Students weigh security implications of emerging tech in new UN workshop series

June 29th, 2020

Technology focused students met online this week to critically assess how emerging technologies could impact peace and security around the world. The students, all enrolled at leading Singaporean Universities, but currently spread across Asia and the Pacific due to the ongoing COVID-19 crisis, were able to take advantage of the organizer’s pivot to remote workshops and engagement tools.

They were taking part in the launch of the “Responsible Innovation for a Secure Environment” (RISE) Virtual Workshop Series. Organized by the Office for Disarmament Affairs (ODA) and its United Nations Regional Centre for Peace and Disarmament in Asia and the Pacific (UNRCPD), this interactive and scenario-based programme encourages tertiary students in science, technology, engineering and mathematics (STEM) fields to think for themselves about the potentially harmful repercussions of new technologies, the stakeholders involved in their development, and the responsibilities of individuals and organizations.

The introductory sessions drew participants from the Singapore University of Technology and Design, Nanyang Technological University, and the National University of Singapore.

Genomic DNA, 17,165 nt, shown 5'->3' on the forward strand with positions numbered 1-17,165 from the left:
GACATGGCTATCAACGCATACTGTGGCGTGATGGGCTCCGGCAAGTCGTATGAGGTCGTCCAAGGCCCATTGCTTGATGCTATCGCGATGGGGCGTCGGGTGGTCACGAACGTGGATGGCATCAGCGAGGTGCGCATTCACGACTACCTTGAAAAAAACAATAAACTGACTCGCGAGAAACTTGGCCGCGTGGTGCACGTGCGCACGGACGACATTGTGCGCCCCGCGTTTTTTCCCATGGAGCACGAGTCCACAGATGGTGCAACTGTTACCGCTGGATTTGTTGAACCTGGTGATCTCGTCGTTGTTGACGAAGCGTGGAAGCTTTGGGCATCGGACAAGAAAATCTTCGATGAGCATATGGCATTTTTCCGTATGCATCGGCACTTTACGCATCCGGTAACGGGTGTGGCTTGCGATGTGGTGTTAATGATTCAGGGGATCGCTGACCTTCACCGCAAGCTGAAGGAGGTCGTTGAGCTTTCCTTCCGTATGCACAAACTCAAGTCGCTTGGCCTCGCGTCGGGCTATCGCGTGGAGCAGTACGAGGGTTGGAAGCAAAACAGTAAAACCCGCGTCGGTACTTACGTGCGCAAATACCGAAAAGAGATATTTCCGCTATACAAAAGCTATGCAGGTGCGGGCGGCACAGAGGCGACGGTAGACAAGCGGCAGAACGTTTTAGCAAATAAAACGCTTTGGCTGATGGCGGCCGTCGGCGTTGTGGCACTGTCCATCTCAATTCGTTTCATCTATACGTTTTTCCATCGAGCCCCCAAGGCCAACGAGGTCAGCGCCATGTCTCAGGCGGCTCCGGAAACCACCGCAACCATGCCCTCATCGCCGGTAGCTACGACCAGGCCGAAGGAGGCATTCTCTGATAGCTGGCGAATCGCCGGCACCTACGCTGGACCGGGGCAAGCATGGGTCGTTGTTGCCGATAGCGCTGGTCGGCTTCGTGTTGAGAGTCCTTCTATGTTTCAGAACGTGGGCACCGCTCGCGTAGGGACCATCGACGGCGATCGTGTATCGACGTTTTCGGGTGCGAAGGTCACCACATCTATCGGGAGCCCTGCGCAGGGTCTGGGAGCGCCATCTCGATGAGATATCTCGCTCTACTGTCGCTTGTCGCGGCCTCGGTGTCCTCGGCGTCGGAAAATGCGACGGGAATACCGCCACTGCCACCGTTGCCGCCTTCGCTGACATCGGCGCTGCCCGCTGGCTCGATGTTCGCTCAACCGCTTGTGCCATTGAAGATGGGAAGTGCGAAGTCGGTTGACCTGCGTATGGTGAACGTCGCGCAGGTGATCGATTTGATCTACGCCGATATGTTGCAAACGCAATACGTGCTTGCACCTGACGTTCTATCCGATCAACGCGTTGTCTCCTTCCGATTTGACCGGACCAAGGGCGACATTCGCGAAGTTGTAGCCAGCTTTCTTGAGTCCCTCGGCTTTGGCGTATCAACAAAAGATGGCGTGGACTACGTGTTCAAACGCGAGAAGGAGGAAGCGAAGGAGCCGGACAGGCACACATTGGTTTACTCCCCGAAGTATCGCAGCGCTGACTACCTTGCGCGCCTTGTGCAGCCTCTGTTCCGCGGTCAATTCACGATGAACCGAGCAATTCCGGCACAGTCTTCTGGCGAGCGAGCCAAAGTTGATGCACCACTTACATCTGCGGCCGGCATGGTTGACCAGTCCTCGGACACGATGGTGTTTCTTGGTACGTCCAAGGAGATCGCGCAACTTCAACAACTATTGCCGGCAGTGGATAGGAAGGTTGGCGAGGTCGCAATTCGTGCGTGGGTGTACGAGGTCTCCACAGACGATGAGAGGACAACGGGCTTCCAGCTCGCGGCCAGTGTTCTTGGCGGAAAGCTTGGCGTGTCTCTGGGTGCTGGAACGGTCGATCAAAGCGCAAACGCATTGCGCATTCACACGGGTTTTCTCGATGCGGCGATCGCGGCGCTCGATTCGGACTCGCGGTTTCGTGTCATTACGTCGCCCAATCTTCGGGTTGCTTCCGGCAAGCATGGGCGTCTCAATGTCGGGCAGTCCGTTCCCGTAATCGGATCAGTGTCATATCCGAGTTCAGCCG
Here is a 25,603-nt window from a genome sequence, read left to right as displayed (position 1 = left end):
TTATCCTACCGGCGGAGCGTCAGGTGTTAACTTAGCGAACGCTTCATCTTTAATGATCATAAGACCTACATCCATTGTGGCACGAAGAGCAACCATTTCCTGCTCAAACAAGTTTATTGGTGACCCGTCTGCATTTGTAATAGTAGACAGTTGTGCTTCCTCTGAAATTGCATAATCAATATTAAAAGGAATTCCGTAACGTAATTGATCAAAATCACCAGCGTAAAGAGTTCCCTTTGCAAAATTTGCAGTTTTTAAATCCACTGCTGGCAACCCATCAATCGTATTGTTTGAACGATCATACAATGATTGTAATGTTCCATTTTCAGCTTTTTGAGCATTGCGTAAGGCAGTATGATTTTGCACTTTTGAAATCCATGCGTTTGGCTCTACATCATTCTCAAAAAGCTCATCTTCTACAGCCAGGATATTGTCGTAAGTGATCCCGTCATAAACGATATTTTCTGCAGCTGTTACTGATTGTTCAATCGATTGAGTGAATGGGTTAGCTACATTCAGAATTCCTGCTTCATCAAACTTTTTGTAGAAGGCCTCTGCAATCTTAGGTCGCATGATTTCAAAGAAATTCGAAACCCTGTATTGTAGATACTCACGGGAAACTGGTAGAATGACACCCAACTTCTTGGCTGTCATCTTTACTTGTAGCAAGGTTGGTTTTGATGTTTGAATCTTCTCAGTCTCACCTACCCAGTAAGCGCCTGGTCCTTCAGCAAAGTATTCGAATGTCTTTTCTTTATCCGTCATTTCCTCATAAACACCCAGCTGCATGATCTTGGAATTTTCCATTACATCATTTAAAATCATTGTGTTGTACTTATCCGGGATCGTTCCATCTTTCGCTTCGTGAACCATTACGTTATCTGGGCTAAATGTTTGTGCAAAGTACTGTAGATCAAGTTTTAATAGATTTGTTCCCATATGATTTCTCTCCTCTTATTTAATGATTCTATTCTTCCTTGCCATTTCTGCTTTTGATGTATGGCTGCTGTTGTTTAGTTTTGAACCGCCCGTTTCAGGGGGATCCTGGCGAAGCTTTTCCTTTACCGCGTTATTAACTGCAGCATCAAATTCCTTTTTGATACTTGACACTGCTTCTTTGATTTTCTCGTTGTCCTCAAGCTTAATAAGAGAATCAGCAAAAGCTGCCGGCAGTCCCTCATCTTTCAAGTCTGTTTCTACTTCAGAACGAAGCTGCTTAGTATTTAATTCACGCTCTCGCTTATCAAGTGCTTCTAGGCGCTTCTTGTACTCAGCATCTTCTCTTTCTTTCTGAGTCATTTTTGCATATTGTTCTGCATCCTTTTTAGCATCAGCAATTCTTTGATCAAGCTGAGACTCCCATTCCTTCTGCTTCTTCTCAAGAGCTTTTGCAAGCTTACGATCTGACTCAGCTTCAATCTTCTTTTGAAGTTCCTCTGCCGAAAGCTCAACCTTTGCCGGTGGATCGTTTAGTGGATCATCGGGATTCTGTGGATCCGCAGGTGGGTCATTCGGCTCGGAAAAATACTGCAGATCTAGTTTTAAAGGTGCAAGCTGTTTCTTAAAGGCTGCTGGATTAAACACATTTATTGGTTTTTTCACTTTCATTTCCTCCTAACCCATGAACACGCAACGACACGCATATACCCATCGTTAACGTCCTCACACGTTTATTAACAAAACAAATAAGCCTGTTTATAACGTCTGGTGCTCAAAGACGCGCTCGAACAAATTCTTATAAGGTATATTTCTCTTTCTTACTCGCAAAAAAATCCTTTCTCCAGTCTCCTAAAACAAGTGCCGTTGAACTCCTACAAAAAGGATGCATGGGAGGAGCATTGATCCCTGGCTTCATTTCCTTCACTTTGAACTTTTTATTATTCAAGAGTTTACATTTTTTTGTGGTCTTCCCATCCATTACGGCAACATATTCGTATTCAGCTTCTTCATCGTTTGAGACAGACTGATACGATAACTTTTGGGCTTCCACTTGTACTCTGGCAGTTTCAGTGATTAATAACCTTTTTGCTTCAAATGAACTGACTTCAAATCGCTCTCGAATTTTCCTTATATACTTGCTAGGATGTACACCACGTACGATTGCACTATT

Students from three universities met online to learn about the disarmament implications of emerging technologies.

The RISE Virtual Workshop Series came together after the Secretary-General committed in 2018 to “engage and work with scientists, engineers and industry to encourage responsible innovation of science and technology”, and “to ensure its application for peaceful purposes”. Responsible innovation is a key element of the Secretary-General’s Agenda for Disarmament, “Securing Our Common Future”, and critical to the work of ODA and UNRCPD.

By engaging the next generation of industry leaders, engineers and scientists and equipping young people with tools and frameworks to innovate responsibly, the RISE project is bringing fresh perspectives to complex issues while simultaneously creating and supporting a culture of responsible behaviour, accountability, and adherence to norms, rules and principles for responsible innovation.

Students used online tools like Mentimeter to vote and express their opinions on innovation during the discussions.

The activity is part of the Responsible Innovation for a Secure Environment in Asia and the Pacific (RISE-AP) project, which seeks to build capacities for responsible innovation while highlighting why such innovation is important for fostering development, mitigating security and arms risks, and ensuring the peaceful use of science and technology.

For further information on the Office for Disarmament’s  Responsible Innovation activities please contact Ms. Jane E. Lawson, Peace and Disarmament Education Coordinator for Asia and Pacific, at, and Mr. Charles Ovink, Associate Political Affairs Officer, at